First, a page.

President Obama--who has been criticized for the scarcity of women in his administration--will nominate Janet L. Yellen as chairwoman of the Federal Reserve on Wednesday, administration officials said.
Fed Chair is a powerful policy-shaping job, and the search for a replacement for current chairman Ben Bernanke has been long, unusually public, and bumpy.
Obama’s first choice for the job was clearly Larry Summers, a former adviser to the president; he dropped out of the running in mid-September in the face of opposition from Democratic senators including Elizabeth Warren. Urging Obama to choose Yellen, Senator Warren said "She has great experience, she has great judgment."
Yellen, who has been the Fed’s vice chairwoman since 2010, would be the first woman to run the central bank. She was a White House adviser, a Fed governor during the Clinton administration, and a professor at the University of California, Berkeley.
Bernanke's term ends on January 31. Yellen's four-year appointment as chairwoman must be confirmed by the Senate.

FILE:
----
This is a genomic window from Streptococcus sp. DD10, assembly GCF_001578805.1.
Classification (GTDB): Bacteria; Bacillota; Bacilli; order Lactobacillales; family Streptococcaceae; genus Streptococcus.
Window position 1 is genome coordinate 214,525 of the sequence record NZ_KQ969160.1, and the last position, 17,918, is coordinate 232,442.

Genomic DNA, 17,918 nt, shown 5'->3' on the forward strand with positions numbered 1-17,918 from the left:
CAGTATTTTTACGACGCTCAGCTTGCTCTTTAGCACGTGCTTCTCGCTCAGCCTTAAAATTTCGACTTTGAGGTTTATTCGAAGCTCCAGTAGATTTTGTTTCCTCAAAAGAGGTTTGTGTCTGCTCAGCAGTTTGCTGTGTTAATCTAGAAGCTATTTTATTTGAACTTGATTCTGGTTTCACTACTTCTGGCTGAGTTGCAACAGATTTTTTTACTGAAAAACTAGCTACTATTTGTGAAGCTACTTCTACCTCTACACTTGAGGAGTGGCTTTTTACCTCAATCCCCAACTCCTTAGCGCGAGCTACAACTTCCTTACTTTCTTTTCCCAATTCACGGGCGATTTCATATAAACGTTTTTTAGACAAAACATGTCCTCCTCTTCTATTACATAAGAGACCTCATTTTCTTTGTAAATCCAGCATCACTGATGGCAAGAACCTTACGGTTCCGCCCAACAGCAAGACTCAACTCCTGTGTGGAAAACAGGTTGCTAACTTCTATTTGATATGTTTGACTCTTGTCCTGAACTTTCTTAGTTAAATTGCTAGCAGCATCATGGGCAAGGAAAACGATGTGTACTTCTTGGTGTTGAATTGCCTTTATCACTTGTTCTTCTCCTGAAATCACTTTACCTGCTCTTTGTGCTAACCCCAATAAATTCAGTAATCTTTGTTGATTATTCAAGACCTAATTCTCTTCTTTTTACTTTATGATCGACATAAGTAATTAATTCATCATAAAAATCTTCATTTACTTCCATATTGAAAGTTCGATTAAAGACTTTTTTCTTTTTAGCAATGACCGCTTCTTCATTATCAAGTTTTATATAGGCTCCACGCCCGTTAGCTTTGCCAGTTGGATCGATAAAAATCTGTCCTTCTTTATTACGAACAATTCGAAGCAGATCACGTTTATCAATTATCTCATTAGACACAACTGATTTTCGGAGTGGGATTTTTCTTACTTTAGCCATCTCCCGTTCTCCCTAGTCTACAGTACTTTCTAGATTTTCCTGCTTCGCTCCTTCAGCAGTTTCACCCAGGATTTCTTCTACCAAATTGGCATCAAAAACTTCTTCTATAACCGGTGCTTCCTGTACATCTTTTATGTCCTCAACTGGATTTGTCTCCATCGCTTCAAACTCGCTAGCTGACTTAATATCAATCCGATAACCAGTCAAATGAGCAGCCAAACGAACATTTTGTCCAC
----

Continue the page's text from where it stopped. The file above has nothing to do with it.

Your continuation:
Yellen has been an advocate of government spending in order to boost the economy and help create jobs. The Fed’s decision to consider unemployment as a key concern--equal to inflation--in determining monetary policy was a case of Bernanke ultimately adopting Yellen’s point of view, according to a Bloomberg analysis.
Yellen has been tougher on Wall Street than Summers and other male economists.
As president of Harvard, Summers got in trouble by speculating--to a group of women scientists who had studied that issue--that women were underrepresented in science because of inherent, gender-based differences in ability.
The controversy helped cost Summers his job at Harvard (he had alienated much of the male faculty as well). There's a satisfying irony in the fact that Summers' history of abrasiveness made him unacceptable for the Fed Chair job, and his taking himself out of contention opened the door for a woman.